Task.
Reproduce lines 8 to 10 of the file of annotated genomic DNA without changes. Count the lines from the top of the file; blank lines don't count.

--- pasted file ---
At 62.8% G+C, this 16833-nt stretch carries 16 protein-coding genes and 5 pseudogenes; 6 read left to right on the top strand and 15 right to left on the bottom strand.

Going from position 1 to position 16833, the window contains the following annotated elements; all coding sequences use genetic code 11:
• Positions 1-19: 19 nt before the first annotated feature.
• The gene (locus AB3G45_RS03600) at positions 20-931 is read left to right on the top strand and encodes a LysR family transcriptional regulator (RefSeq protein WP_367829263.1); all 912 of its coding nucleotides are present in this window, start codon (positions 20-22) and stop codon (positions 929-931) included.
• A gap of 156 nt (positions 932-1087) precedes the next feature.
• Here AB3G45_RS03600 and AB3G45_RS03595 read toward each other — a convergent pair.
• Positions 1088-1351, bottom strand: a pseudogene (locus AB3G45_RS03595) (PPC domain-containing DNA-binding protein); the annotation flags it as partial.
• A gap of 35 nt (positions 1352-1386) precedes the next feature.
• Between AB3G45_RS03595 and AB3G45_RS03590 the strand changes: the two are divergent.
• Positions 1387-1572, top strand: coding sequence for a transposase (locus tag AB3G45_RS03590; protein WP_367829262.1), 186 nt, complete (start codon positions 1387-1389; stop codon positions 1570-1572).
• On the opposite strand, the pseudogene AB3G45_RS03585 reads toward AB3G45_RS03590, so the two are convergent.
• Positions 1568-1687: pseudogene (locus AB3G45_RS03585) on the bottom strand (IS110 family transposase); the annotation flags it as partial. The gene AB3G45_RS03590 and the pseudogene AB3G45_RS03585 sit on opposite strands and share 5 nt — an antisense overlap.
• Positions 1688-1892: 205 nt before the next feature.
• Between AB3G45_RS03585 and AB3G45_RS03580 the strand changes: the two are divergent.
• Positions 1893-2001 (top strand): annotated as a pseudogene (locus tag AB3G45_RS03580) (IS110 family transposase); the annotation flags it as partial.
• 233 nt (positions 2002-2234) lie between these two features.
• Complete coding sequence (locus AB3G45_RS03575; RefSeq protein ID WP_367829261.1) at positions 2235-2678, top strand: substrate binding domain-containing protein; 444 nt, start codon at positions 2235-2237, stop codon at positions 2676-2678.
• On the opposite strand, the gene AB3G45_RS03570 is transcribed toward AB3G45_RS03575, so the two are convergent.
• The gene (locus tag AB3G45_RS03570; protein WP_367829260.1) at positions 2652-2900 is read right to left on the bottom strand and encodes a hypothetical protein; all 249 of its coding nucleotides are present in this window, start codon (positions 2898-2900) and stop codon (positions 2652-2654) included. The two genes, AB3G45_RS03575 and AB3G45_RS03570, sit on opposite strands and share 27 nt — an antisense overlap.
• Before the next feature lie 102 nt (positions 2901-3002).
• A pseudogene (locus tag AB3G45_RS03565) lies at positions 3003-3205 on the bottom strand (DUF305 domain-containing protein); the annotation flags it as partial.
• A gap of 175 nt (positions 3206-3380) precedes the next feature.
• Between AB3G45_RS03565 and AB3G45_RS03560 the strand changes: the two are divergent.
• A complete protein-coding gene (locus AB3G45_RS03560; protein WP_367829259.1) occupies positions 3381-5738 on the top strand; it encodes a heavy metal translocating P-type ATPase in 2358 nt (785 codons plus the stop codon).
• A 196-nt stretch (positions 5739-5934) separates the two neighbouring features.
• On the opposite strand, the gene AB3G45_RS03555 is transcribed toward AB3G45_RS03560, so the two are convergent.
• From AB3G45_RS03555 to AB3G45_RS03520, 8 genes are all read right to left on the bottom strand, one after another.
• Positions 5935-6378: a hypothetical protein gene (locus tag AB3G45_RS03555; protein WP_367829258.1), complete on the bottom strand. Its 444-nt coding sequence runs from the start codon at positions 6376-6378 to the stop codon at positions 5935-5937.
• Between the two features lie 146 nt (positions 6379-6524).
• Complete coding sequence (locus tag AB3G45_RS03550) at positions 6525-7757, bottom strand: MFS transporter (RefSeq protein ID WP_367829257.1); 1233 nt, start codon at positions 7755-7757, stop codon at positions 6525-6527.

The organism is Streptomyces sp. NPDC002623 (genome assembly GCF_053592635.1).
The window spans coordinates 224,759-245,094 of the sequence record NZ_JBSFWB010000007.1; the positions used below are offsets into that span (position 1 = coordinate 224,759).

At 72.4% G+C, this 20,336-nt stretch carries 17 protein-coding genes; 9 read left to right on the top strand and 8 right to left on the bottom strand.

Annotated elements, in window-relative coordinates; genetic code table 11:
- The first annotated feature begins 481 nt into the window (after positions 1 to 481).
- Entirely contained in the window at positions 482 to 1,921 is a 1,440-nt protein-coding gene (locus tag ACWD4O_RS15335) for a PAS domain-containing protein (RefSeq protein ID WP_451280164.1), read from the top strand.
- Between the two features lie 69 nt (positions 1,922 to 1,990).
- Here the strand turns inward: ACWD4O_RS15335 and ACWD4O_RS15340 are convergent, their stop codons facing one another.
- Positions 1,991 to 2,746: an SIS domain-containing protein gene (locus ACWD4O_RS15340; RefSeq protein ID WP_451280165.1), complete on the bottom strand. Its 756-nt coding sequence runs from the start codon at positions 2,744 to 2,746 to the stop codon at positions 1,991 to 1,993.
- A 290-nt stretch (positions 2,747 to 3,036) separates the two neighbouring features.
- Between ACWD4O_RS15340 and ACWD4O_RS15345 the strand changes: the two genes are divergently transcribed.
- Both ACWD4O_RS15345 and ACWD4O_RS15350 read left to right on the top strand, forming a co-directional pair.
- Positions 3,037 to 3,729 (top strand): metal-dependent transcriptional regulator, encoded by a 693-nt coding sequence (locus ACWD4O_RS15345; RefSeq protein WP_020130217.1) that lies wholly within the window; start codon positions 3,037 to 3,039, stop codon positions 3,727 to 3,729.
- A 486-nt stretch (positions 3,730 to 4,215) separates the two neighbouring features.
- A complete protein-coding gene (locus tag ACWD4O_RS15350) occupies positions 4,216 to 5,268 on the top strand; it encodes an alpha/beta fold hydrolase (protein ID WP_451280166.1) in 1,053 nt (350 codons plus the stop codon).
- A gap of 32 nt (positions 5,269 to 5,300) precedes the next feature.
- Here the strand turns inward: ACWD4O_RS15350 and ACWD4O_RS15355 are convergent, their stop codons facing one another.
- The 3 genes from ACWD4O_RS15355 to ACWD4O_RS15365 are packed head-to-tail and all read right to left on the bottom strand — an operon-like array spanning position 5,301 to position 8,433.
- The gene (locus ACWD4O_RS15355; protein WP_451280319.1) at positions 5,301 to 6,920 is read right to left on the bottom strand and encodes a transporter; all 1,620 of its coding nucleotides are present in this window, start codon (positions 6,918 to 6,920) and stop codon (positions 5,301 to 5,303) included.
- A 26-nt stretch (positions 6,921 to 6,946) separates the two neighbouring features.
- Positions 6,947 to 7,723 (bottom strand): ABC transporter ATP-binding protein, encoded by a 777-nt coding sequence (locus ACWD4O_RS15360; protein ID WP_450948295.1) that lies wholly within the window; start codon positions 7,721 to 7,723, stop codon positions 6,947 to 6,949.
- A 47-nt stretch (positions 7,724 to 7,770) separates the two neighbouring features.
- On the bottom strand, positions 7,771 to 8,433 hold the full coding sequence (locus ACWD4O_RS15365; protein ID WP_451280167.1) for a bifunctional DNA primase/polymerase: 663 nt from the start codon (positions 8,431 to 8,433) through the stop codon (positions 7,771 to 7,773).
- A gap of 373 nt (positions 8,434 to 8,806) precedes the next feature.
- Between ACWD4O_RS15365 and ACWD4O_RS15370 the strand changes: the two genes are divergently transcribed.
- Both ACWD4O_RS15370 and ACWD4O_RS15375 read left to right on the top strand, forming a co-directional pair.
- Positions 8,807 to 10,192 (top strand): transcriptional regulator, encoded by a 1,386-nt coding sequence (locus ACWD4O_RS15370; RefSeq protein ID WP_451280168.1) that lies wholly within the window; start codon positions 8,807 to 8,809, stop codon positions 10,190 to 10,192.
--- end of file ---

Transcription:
• A gap of 35 nt (positions 1352-1386) precedes the next feature.
• Between AB3G45_RS03595 and AB3G45_RS03590 the strand changes: the two are divergent.
• Positions 1387-1572, top strand: coding sequence for a transposase (locus tag AB3G45_RS03590; protein WP_367829262.1), 186 nt, complete (start codon positions 1387-1389; stop codon positions 1570-1572).